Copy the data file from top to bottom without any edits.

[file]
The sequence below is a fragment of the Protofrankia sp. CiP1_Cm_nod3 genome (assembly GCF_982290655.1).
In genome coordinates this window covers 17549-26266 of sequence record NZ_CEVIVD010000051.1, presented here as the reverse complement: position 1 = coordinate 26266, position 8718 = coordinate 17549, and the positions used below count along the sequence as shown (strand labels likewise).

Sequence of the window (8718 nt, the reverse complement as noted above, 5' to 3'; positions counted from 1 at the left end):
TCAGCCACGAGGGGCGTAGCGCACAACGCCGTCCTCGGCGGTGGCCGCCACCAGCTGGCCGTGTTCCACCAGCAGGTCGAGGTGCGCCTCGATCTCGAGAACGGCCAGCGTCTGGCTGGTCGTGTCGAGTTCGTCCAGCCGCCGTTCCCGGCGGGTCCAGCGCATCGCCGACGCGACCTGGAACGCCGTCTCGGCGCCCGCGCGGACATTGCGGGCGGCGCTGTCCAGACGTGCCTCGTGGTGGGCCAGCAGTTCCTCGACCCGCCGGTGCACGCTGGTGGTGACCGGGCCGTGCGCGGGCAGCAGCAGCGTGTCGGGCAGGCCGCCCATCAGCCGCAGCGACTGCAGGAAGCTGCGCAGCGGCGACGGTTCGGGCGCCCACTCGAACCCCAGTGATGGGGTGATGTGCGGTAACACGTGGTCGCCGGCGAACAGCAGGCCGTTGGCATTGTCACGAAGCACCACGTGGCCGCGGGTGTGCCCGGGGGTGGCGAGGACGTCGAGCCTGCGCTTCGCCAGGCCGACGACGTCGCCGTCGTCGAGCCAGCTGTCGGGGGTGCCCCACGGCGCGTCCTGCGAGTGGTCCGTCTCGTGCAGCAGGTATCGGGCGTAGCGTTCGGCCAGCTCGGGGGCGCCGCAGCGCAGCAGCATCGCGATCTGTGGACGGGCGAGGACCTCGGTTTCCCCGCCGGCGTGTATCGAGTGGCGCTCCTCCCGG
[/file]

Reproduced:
The sequence below is a fragment of the Protofrankia sp. CiP1_Cm_nod3 genome (assembly GCF_982290655.1).
In genome coordinates this window covers 17549-26266 of sequence record NZ_CEVIVD010000051.1, presented here as the reverse complement: position 1 = coordinate 26266, position 8718 = coordinate 17549, and the positions used below count along the sequence as shown (strand labels likewise).

Sequence of the window (8718 nt, the reverse complement as noted above, 5' to 3'; positions counted from 1 at the left end):
TCAGCCACGAGGGGCGTAGCGCACAACGCCGTCCTCGGCGGTGGCCGCCACCAGCTGGCCGTGTTCCACCAGCAGGTCGAGGTGCGCCTCGATCTCGAGAACGGCCAGCGTCTGGCTGGTCGTGTCGAGTTCGTCCAGCCGCCGTTCCCGGCGGGTCCAGCGCATCGCCGACGCGACCTGGAACGCCGTCTCGGCGCCCGCGCGGACATTGCGGGCGGCGCTGTCCAGACGTGCCTCGTGGTGGGCCAGCAGTTCCTCGACCCGCCGGTGCACGCTGGTGGTGACCGGGCCGTGCGCGGGCAGCAGCAGCGTGTCGGGCAGGCCGCCCATCAGCCGCAGCGACTGCAGGAAGCTGCGCAGCGGCGACGGTTCGGGCGCCCACTCGAACCCCAGTGATGGGGTGATGTGCGGTAACACGTGGTCGCCGGCGAACAGCAGGCCGTTGGCATTGTCACGAAGCACCACGTGGCCGCGGGTGTGCCCGGGGGTGGCGAGGACGTCGAGCCTGCGCTTCGCCAGGCCGACGACGTCGCCGTCGTCGAGCCAGCTGTCGGGGGTGCCCCACGGCGCGTCCTGCGAGTGGTCCGTCTCGTGCAGCAGGTATCGGGCGTAGCGTTCGGCCAGCTCGGGGGCGCCGCAGCGCAGCAGCATCGCGATCTGTGGACGGGCGAGGACCTCGGTTTCCCCGCCGGCGTGTATCGAGTGGCGCTCCTCCCGG